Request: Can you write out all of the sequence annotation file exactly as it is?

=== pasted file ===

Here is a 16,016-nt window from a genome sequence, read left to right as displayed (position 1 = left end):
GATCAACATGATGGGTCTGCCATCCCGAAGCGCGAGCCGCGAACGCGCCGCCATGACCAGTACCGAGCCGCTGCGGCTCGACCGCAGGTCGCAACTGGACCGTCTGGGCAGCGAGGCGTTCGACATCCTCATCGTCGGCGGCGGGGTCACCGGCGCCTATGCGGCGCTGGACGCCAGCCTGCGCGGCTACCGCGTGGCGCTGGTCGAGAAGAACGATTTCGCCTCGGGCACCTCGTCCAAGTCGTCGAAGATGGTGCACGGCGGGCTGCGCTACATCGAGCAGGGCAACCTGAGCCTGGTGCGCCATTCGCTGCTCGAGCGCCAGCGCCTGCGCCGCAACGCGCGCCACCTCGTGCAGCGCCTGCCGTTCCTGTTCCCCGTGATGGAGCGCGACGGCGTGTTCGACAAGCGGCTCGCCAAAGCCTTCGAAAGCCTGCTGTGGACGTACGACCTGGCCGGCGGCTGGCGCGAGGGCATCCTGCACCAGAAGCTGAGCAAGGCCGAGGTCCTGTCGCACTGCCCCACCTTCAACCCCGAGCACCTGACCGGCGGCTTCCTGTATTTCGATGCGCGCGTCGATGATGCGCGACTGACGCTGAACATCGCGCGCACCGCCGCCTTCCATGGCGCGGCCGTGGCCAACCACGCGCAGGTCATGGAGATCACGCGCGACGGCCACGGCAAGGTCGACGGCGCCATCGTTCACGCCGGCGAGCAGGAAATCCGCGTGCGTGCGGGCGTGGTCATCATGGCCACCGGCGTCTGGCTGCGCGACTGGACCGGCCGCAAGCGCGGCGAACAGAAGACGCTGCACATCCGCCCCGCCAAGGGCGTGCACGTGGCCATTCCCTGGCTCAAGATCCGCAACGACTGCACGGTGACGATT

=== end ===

Here is a 16,016-nt window from a genome sequence, read left to right as displayed (position 1 = left end):
GATCAACATGATGGGTCTGCCATCCCGAAGCGCGAGCCGCGAACGCGCCGCCATGACCAGTACCGAGCCGCTGCGGCTCGACCGCAGGTCGCAACTGGACCGTCTGGGCAGCGAGGCGTTCGACATCCTCATCGTCGGCGGCGGGGTCACCGGCGCCTATGCGGCGCTGGACGCCAGCCTGCGCGGCTACCGCGTGGCGCTGGTCGAGAAGAACGATTTCGCCTCGGGCACCTCGTCCAAGTCGTCGAAGATGGTGCACGGCGGGCTGCGCTACATCGAGCAGGGCAACCTGAGCCTGGTGCGCCATTCGCTGCTCGAGCGCCAGCGCCTGCGCCGCAACGCGCGCCACCTCGTGCAGCGCCTGCCGTTCCTGTTCCCCGTGATGGAGCGCGACGGCGTGTTCGACAAGCGGCTCGCCAAAGCCTTCGAAAGCCTGCTGTGGACGTACGACCTGGCCGGCGGCTGGCGCGAGGGCATCCTGCACCAGAAGCTGAGCAAGGCCGAGGTCCTGTCGCACTGCCCCACCTTCAACCCCGAGCACCTGACCGGCGGCTTCCTGTATTTCGATGCGCGCGTCGATGATGCGCGACTGACGCTGAACATCGCGCGCACCGCCGCCTTCCATGGCGCGGCCGTGGCCAACCACGCGCAGGTCATGGAGATCACGCGCGACGGCCACGGCAAGGTCGACGGCGCCATCGTTCACGCCGGCGAGCAGGAAATCCGCGTGCGTGCGGGCGTGGTCATCATGGCCACCGGCGTCTGGCTGCGCGACTGGACCGGCCGCAAGCGCGGCGAACAGAAGACGCTGCACATCCGCCCCGCCAAGGGCGTGCACGTGGCCATTCCCTGGCTCAAGATCCGCAACGACTGCACGGTGACGATT